Flood waters looked ready to recede on Saturday, but forecasters said that with a cold front due to move into the area there could be more rain in store.
Many were set to spend another night on their rooftops, with tens of thousands already crammed into emergency shelters struggling to provide enough hot meals and dry beds.
One group stranded on a roof held a banner reading: "Enough. There are children, pregnant women, sick women. Send the police."
Health officials have voiced concerns about looming health risks from open sewage and the spread of disease-carrying mosquitoes.
|About 7,500 military and police are working|
on rescue and security operations [EPA]
Dengue, cholera and diarrhoea outbreaks are now real possibilities, they said.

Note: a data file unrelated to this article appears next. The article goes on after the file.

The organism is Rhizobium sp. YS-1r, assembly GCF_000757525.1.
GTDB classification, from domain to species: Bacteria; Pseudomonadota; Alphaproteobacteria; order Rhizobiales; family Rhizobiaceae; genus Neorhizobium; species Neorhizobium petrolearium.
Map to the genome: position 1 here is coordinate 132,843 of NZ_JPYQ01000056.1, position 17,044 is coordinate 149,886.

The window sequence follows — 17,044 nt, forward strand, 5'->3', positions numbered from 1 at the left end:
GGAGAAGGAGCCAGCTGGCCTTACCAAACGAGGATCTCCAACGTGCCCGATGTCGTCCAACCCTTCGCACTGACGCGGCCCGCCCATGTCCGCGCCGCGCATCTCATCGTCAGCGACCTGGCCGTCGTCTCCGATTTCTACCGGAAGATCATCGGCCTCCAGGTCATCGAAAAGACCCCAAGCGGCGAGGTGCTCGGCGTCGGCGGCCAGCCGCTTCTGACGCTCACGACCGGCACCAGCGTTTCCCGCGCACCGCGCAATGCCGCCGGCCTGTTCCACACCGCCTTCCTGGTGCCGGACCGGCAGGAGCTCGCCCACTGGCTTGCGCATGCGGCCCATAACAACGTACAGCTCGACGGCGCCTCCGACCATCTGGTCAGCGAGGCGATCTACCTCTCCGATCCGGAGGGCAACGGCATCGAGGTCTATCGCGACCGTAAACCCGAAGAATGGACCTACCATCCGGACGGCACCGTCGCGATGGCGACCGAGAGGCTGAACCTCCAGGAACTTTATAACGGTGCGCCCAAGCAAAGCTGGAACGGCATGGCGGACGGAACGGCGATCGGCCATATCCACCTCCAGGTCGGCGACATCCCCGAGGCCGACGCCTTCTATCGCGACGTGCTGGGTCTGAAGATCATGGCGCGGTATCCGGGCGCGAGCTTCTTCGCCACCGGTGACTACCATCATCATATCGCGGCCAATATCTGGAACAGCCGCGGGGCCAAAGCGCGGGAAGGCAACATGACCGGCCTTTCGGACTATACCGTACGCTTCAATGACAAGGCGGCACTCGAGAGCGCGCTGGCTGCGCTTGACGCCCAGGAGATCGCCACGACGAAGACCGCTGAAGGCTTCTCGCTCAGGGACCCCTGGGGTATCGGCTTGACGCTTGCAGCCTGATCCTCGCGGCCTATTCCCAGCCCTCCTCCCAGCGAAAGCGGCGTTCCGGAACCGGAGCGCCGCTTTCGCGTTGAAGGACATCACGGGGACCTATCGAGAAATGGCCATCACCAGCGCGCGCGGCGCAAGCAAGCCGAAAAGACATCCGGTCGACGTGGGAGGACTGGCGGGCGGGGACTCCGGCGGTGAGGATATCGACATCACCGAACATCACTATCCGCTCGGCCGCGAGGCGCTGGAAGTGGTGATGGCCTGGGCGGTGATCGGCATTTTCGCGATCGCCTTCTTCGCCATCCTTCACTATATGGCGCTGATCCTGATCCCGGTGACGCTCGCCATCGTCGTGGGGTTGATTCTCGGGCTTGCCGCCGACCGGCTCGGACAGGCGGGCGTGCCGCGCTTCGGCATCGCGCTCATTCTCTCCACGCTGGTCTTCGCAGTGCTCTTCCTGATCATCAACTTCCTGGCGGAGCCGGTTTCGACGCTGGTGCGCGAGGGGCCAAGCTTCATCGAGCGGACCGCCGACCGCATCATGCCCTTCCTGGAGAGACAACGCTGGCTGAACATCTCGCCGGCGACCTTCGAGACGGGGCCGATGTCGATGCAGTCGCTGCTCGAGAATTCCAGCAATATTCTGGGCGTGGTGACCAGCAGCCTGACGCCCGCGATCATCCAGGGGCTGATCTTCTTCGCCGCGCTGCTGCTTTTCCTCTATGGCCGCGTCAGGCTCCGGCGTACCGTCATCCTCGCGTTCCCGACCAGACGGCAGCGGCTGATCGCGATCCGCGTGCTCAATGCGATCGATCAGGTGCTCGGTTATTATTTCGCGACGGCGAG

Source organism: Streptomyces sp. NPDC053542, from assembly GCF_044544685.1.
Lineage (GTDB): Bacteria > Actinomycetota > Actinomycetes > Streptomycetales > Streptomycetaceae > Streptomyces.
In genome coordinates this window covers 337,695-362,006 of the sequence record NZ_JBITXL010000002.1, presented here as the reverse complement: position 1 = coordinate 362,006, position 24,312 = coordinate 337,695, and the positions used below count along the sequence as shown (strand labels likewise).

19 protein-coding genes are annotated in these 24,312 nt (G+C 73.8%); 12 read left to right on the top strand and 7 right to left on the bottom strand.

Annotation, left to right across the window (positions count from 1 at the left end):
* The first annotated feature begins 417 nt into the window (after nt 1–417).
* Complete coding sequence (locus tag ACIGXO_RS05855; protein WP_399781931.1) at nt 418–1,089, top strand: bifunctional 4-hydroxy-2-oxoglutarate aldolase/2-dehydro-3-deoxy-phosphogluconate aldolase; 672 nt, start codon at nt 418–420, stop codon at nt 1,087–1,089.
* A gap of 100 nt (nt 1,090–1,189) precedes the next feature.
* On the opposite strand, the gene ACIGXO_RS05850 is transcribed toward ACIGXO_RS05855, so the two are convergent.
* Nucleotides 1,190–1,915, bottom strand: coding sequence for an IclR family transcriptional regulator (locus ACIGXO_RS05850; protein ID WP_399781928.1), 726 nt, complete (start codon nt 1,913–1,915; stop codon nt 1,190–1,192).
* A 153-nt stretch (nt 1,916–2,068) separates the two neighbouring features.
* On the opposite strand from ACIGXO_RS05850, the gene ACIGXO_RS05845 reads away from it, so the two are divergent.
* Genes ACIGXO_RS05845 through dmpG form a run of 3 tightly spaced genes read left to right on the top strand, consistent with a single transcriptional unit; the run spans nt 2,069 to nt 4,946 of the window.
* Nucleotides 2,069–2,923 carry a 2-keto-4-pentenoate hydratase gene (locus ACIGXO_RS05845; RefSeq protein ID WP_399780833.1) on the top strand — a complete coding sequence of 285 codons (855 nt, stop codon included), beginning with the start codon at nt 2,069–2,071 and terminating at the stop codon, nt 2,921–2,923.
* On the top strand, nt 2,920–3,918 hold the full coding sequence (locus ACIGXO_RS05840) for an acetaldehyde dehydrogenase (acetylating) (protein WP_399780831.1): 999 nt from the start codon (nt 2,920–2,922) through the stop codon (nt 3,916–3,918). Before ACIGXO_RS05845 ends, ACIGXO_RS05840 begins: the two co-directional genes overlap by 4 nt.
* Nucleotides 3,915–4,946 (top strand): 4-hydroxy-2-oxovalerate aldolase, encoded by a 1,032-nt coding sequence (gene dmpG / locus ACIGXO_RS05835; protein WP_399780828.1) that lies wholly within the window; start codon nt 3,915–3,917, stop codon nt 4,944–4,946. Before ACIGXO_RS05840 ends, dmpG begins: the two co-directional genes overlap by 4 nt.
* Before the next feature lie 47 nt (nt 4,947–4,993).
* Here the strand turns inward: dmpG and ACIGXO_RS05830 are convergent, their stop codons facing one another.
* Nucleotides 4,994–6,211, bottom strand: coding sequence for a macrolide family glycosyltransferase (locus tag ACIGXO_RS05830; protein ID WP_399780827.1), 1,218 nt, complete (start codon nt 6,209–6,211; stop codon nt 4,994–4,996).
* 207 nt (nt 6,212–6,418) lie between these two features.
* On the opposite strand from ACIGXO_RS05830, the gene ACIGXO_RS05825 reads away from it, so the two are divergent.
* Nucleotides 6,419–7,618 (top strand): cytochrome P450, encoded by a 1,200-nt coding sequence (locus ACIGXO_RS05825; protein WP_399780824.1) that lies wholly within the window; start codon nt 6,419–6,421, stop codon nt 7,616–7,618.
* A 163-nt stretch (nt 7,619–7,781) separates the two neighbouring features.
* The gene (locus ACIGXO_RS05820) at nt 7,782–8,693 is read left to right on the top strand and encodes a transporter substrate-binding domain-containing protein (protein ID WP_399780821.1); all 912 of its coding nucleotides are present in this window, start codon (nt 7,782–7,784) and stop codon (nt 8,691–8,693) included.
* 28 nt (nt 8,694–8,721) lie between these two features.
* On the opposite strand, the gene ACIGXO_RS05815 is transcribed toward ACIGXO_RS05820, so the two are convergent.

Jose Angel Cordova Villalobos, the health minister, admitted that shelters were jammed and said authorities were planning to open new emergency facilities at sports arenas and possibly at a bull ring.
During the crisis, about 69,000 people have managed to get into about 600 government shelters, Beatriz Zavala, the federal social development minister, said.
Many fled flooding in Villahermosa, the state capital, for less affected areas.
Mauricio Hernandez, one resident fleeing the city, said: "We are leaving because we cannot live like this. We don't have any water, and the shelters are full."
Thousands of people have fled Tabasco into the neighbouring states of Chiapas and Veracruz seeking refuge.
But many others remained despite the flooding, refusing to leave for fear that looters would take all their possessions.
Around 1,000 people reportedly overran a shopping centre in Tabasco, overwhelming police posted in the area, and stealing items including televisions.
Smaller looting incidents occurred Friday and police made several arrests, the governor also said.
Felipe Calderon, Mexico's president, said on Friday there were 7,500 military and police staff working on rescue and security operations in Tabasco.